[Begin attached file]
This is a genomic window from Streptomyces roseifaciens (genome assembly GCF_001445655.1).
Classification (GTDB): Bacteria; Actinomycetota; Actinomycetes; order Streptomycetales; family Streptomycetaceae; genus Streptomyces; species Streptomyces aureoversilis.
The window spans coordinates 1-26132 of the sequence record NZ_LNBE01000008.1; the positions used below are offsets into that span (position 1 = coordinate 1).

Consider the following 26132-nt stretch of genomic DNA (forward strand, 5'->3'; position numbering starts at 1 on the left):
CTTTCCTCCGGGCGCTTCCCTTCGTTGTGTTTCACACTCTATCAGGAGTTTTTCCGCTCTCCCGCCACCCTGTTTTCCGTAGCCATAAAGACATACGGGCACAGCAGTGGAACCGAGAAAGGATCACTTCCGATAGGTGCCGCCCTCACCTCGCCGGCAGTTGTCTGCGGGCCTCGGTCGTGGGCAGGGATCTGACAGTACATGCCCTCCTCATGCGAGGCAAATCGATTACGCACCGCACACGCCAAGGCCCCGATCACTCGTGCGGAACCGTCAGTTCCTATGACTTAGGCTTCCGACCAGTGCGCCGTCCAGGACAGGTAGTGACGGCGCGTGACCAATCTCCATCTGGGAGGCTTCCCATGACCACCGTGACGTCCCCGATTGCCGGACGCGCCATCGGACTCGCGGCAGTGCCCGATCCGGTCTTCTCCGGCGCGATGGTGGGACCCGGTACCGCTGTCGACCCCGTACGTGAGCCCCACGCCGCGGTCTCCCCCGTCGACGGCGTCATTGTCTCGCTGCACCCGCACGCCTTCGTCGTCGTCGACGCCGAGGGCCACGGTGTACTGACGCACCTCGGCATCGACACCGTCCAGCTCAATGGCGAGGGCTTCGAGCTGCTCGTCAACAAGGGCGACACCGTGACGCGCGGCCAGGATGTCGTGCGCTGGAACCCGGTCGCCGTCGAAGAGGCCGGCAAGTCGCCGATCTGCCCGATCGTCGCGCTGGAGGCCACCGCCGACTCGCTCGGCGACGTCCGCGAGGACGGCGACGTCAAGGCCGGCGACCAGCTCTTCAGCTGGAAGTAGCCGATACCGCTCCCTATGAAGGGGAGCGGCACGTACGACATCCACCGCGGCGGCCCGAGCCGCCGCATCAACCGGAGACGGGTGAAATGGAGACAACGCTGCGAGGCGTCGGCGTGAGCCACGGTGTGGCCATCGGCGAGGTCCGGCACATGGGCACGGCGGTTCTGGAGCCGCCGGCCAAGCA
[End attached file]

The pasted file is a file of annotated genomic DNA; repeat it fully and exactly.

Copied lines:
This is a genomic window from Streptomyces roseifaciens (genome assembly GCF_001445655.1).
Classification (GTDB): Bacteria; Actinomycetota; Actinomycetes; order Streptomycetales; family Streptomycetaceae; genus Streptomyces; species Streptomyces aureoversilis.
The window spans coordinates 1-26132 of the sequence record NZ_LNBE01000008.1; the positions used below are offsets into that span (position 1 = coordinate 1).

Consider the following 26132-nt stretch of genomic DNA (forward strand, 5'->3'; position numbering starts at 1 on the left):
CTTTCCTCCGGGCGCTTCCCTTCGTTGTGTTTCACACTCTATCAGGAGTTTTTCCGCTCTCCCGCCACCCTGTTTTCCGTAGCCATAAAGACATACGGGCACAGCAGTGGAACCGAGAAAGGATCACTTCCGATAGGTGCCGCCCTCACCTCGCCGGCAGTTGTCTGCGGGCCTCGGTCGTGGGCAGGGATCTGACAGTACATGCCCTCCTCATGCGAGGCAAATCGATTACGCACCGCACACGCCAAGGCCCCGATCACTCGTGCGGAACCGTCAGTTCCTATGACTTAGGCTTCCGACCAGTGCGCCGTCCAGGACAGGTAGTGACGGCGCGTGACCAATCTCCATCTGGGAGGCTTCCCATGACCACCGTGACGTCCCCGATTGCCGGACGCGCCATCGGACTCGCGGCAGTGCCCGATCCGGTCTTCTCCGGCGCGATGGTGGGACCCGGTACCGCTGTCGACCCCGTACGTGAGCCCCACGCCGCGGTCTCCCCCGTCGACGGCGTCATTGTCTCGCTGCACCCGCACGCCTTCGTCGTCGTCGACGCCGAGGGCCACGGTGTACTGACGCACCTCGGCATCGACACCGTCCAGCTCAATGGCGAGGGCTTCGAGCTGCTCGTCAACAAGGGCGACACCGTGACGCGCGGCCAGGATGTCGTGCGCTGGAACCCGGTCGCCGTCGAAGAGGCCGGCAAGTCGCCGATCTGCCCGATCGTCGCGCTGGAGGCCACCGCCGACTCGCTCGGCGACGTCCGCGAGGACGGCGACGTCAAGGCCGGCGACCAGCTCTTCAGCTGGAAGTAGCCGATACCGCTCCCTATGAAGGGGAGCGGCACGTACGACATCCACCGCGGCGGCCCGAGCCGCCGCATCAACCGGAGACGGGTGAAATGGAGACAACGCTGCGAGGCGTCGGCGTGAGCCACGGTGTGGCCATCGGCGAGGTCCGGCACATGGGCACGGCGGTTCTGGAGCCGCCGGCCAAGCA